QOL is a ubiquitous concept that has different philosophical,
political, and health-related definitions and can be broken down
Conflict of Interest: The authors have indicated that they have no conflicts of interest with regard to the content of this article.
Address correspondence to: Dixon Thomas, Department of Pharmacy Practice, Raghavendra Institute of Pharmaceutical Education &
Research, Chiyyedu Post, Anantapur, AP 515721, India.
E-mail: [email protected]
2212-1099/$36.00 – see front matter Copyright & 2013, International Society for Pharmacoeconomics and Outcomes Research (ISPOR).
Published by Elsevier Inc.
http://dx.doi.org/10.1016/j.vhri.2013.01.011
104
VA L U E I N H E A LT H R E G I O N A L I S S U E S 2 ( 2 0 1 3 ) 1 0 3 – 1 0 6
Table 1 – Status of patients diagnosed with cancer.
Treatment stage
Number of patients
Just diagnosed
Surgery done
Chemotherapy taken
Dead
18
42
38
8
Table 2 – Types of cancers among the total study
population.
S. No.
conceptually into physical, emotional, and social concerns. Physical concerns vary largely on the basis of an individual’s response
to the treatment, with eminent problems of concern being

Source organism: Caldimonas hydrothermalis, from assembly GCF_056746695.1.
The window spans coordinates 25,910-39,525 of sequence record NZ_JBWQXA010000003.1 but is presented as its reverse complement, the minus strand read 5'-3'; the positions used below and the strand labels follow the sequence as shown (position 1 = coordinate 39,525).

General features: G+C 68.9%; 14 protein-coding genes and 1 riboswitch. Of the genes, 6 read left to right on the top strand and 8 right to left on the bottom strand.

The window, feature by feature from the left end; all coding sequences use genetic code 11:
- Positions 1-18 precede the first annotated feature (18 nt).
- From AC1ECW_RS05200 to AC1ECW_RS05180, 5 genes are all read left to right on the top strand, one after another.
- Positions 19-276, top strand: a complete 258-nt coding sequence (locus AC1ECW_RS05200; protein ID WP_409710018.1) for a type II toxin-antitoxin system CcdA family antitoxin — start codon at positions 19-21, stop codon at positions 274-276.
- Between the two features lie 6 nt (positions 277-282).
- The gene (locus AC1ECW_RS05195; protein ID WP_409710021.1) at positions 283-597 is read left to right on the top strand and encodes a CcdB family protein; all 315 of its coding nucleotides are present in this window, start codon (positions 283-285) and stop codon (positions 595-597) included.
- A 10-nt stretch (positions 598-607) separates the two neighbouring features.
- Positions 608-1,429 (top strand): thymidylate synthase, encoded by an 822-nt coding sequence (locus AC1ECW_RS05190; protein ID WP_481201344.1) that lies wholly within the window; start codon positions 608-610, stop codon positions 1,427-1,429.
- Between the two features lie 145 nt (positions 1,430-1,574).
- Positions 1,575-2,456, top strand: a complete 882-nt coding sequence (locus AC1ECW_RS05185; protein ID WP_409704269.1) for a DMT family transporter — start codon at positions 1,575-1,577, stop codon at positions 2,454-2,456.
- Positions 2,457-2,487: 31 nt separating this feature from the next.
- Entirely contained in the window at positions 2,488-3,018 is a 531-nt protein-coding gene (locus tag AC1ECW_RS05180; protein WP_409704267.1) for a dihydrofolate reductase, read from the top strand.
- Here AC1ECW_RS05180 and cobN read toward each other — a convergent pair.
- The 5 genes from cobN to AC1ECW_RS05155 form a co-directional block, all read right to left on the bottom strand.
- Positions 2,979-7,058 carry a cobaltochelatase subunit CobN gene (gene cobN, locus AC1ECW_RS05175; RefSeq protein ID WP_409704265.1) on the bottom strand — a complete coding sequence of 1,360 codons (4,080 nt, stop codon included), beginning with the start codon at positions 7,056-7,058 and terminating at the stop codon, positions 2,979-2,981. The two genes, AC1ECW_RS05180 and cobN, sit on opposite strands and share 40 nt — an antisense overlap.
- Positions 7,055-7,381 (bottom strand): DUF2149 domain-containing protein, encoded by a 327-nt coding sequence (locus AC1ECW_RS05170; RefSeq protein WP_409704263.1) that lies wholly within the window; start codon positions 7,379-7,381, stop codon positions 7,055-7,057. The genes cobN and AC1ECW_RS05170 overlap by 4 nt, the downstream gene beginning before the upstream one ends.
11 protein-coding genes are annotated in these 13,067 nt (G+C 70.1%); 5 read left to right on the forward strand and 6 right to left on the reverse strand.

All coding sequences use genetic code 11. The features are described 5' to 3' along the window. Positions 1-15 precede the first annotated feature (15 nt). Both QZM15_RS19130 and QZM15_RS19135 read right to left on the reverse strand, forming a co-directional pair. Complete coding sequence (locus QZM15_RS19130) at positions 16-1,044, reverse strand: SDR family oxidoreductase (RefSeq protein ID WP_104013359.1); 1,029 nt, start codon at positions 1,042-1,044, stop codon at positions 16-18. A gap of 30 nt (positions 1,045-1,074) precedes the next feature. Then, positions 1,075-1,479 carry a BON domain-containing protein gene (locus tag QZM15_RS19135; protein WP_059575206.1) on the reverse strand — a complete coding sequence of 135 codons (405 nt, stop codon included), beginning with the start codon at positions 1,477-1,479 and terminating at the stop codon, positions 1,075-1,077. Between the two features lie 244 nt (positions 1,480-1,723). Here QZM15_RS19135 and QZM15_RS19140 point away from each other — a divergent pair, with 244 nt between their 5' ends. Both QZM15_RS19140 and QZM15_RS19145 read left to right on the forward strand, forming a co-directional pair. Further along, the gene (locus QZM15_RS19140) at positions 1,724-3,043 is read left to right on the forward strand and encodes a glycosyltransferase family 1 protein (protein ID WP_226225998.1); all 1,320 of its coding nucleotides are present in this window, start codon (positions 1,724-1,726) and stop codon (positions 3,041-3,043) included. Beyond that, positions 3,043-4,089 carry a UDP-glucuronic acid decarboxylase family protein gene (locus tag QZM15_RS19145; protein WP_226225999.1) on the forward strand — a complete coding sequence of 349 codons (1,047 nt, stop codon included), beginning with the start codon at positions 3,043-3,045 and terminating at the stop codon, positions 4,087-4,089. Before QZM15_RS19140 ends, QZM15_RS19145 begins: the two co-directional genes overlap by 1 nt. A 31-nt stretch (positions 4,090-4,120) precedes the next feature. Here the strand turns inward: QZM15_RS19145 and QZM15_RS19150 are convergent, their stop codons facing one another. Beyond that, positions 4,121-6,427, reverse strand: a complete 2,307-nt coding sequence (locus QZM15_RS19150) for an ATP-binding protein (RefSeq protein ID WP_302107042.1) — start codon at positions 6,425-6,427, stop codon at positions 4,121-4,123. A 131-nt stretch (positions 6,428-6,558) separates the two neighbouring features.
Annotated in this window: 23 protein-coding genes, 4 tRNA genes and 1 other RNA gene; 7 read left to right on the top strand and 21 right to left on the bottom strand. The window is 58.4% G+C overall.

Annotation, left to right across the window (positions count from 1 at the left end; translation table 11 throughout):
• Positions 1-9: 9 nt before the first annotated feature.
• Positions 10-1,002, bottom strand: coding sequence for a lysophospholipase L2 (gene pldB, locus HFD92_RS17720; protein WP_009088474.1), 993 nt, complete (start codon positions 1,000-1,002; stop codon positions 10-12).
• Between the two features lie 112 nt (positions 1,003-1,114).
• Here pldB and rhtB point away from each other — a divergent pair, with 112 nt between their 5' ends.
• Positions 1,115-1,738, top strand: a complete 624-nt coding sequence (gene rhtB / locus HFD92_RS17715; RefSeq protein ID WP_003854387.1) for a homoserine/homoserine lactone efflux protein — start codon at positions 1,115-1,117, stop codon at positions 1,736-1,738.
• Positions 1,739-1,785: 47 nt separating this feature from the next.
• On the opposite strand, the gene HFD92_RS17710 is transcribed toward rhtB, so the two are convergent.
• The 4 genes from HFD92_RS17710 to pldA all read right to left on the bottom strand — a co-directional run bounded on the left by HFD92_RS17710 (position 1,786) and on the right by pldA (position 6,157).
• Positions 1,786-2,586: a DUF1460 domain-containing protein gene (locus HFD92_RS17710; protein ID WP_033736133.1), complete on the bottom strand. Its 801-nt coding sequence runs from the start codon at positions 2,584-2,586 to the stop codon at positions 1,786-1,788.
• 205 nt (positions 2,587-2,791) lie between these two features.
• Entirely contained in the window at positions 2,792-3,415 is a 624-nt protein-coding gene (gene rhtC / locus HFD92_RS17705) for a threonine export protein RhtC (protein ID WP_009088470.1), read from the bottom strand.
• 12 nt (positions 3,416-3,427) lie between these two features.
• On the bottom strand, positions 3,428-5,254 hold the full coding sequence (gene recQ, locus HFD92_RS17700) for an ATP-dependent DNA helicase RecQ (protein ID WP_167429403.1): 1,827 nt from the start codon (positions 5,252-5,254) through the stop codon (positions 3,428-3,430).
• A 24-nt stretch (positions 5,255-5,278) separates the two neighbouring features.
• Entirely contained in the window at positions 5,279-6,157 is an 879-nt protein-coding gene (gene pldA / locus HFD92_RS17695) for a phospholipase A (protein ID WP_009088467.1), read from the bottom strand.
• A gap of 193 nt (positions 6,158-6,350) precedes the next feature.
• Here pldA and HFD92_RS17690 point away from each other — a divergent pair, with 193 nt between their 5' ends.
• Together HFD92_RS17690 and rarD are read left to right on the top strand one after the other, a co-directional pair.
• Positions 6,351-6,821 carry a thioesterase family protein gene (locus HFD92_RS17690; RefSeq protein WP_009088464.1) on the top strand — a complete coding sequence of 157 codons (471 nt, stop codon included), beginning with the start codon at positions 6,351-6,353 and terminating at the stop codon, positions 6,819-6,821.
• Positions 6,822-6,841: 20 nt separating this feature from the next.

fatigue, pain, and so on [8]. Emotional concerns mainly include
depression and fear of death. Social concerns include family,
societal, and spiritual issues. The subjects may experience none,
some, or all of the above-mentioned concerns, but the extent to
which these concerns affect a subject is purely individualized [9].
QOL has been used in cancer clinical trials for evaluation in the
past. In 1990, the National Cancer Institute in the United States
began applying QOL measures to compare treatments, and also
to serve as a measure of end point in cancer clinical trials;
identify side effects and consequences of cancer treatment to
assess rehabilitation needs; and predict response to future treatment [10].
Some of the commonly used performance status measurement scales are as follows:
1. The Karnofsky Performance Index
2. European Organization for Research and Treatment of Cancer
(EORTC) Modular Approach
3. The World Health Organization Functional Scale
4. The Zubrod Scale (or the Eastern Cooperative Oncology Group
Performance Status Rating Scale) [11].
The study was planned to grade the adverse events (AEs) and
to explore the findings of QOL in posttherapy cancer patients in
rural India.